Inside Unravel Carbon
October 28, 2022

Journey to COP27: Q&A with Marc Allen

We sit with Unravel Carbon’s co-founder Marc Allen to discuss the company’s participation at COP27, the outcomes he expects from the conference, and his excitement to participate at the largest annual gathering on climate action.

Marc Allen
Journey to COP27: Q&A with Marc Allen

The Unravel Carbon team is participating in COP27 (Conference of the Parties of the UNFCCC), which will be held from 6 to 18 November 2022 in Sharm El Sheikh, Egypt. ​​We sit with Unravel Carbon co-founder Marc Allen to discuss the company’s presence at COP27, the outcomes he expects from the conference, and his excitement to participate at the largest annual gathering on climate action.

1. Why is Unravel Carbon participating in COP27, and how did the opportunity come about?

Unravel Carbon is participating in COP27 as part of the Singapore Pavilion. Each year, countries get an opportunity to put together a showcase of what they’re doing to support global decarbonization efforts. At COP27, for the first time, Singapore has taken advantage of this opportunity and is putting a Pavilion together. This Pavilion brings together people from across Singapore’s ecosystem of low-carbon organizations to showcase the work the country is doing in the area of decarbonization.

2. What activities has Unravel Carbon planned at COP27?

The Unravel Carbon team will attend the Singapore Pavilion—and of course, the rest of the conference—across the entire two weeks. We’ll be more than happy to make the time to meet with people from all over the world and talk about decarbonization and climate change. As far as formal sessions go, we will be speaking at two events on the Singapore Pavilion Decarbonisation Day (Friday 11 November)—one is a panel session on the logistics industry with Singpost and A*Star and the other is a fireside chat on investing in ClimateTech in emerging markets with Sequoia India.

3. What are the outcomes that you are expecting from COP27?

From a policy point of view, there are a number of outcomes that are expected from the main negotiating sessions.

  • Targets - The Glasgow Climate Pact - the negotiated outcomes of COP26 - requested that countries come to COP27 with enhanced 2030 targets and formalize those within Nationally Determined Contributions (NDCs). A short time out from COP27, there is still some way to go in this area and, although it’s not a year when NDCs are due to be updated, this request is carried over from the (lack of) NDC updates at COP26.
  • Adaptation - COP26 saw the launch of the global goal on adaptation, and this is the halfway point of a two-year work program that aims to help countries adapt to the physical impacts of climate change and build resilience.
  • Climate Finance - Finance remains a difficult subject in the context of COP as the commitments to provide $100b per year from developed countries starting in 2020 have not been realized. From a private sector point of view, the Glasgow Financial Alliance for Net Zero will continue its work in accelerating the transition to net-zero emissions and present the summary of its first year of work in the lead-up to COP27.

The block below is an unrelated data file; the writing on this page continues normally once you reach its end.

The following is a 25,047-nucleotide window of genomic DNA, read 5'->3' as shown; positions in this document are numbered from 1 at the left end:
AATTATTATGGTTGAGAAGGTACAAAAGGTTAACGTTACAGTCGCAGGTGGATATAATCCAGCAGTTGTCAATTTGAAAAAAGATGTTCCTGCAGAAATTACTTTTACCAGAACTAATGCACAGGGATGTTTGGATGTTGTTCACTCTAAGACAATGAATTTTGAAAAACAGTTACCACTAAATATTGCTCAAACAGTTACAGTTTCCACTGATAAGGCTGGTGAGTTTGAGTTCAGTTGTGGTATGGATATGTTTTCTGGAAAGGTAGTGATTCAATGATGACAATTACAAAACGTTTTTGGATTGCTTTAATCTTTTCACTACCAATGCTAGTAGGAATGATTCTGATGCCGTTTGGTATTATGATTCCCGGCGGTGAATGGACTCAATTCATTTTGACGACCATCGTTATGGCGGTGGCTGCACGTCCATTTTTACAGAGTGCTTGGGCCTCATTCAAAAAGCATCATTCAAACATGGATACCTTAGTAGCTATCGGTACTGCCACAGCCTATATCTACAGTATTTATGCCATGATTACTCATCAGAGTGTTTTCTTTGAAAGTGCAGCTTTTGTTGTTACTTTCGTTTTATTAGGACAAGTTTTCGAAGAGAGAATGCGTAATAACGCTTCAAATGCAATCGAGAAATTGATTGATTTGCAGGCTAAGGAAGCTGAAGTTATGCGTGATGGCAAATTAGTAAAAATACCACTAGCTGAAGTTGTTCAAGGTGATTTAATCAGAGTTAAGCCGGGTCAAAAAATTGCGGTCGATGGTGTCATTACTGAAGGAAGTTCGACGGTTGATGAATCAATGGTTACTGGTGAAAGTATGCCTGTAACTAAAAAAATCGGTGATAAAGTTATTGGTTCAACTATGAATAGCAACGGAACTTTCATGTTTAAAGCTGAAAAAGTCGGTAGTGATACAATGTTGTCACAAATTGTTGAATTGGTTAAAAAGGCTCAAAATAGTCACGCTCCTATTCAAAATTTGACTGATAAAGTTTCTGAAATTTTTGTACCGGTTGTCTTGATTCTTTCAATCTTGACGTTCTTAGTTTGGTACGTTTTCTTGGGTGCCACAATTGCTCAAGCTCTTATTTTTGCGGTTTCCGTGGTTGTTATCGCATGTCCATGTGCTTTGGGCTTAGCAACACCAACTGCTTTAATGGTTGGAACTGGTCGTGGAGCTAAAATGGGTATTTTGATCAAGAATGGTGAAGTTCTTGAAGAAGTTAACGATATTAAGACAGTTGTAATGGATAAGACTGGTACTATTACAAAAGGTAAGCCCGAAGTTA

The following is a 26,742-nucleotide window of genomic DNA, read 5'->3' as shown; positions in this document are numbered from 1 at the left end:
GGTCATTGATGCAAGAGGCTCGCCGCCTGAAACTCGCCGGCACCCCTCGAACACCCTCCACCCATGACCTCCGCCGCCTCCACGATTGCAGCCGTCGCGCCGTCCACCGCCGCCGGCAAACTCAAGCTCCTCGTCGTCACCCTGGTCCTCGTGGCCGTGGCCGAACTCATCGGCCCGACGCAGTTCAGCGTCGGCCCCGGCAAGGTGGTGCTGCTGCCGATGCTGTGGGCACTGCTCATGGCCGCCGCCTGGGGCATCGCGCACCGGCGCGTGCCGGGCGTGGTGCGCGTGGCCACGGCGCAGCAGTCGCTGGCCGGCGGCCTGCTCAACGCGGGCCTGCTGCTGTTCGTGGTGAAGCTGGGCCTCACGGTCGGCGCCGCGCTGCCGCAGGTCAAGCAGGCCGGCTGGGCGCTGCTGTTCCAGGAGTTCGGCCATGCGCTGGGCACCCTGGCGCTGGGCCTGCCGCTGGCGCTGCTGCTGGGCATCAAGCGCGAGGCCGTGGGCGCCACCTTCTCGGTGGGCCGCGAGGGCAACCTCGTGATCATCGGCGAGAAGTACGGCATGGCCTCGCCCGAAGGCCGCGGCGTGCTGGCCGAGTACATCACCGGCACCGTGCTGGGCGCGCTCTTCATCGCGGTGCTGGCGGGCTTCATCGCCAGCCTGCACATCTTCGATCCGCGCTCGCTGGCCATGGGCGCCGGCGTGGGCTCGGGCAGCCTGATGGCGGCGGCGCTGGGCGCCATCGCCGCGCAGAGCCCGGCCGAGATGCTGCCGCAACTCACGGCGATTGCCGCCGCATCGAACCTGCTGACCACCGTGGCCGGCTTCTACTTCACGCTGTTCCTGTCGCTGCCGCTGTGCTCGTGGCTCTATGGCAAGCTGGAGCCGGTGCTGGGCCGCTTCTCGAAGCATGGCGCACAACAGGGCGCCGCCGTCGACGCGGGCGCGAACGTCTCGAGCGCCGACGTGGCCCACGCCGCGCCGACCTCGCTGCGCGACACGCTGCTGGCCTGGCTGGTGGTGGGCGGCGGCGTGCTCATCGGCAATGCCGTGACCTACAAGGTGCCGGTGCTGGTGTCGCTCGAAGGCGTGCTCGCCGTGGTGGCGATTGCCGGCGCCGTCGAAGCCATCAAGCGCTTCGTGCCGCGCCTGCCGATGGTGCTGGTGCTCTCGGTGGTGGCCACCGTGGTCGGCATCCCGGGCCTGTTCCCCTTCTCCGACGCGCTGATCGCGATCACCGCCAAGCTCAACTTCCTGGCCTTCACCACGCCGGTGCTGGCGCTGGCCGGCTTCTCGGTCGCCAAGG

• Loss and Damages - Potentially the trickiest of the focus areas for COP27, developing countries are looking to receive financial support toward the costs of loss and damages from developed countries, as the developed world has largely been the cause of climate change, but the impacts are felt more keenly in the Global South.
  • Global Stocktake - The Global Stocktake is a key part of the Paris Agreement where, every five years, the world’s progress towards achieving the goals of the Paris Agreement is tracked. This should, in theory, inform NDCs and negotiating positions by individual countries. A technical dialogue will be held at COP27 to support this process— which is due to be completed in 2023 in time for COP28.

4. What does it mean to you personally to participate in COP27?

I’ve been working in climate change for over 15 years now, and attending COP has been something I’ve wanted to do for some years. It’s a central part of global policymaking—which in turn informs domestic policy and how companies need to respond to the challenges of climate change. It’s a great opportunity to be right at the center of decision-making and policy development for one of the greatest challenges of our time.

5. Fun question: Will it be your first time in Egypt? Have you planned some sightseeing during your visit?

It will be my first trip to Egypt, and actually my first time to Northern Africa/ Middle East (save for transits in Dubai and Doha airports!). I’m looking forward to the trip, for sure, and will try to fit in as much to do in Sharm el-Sheikh as possible outside of core time at COP. I’ve got nothing really planned with respect to sightseeing as I need to head back to Singapore straight afterwards. I will have to miss out on seeing the pyramids until next time!

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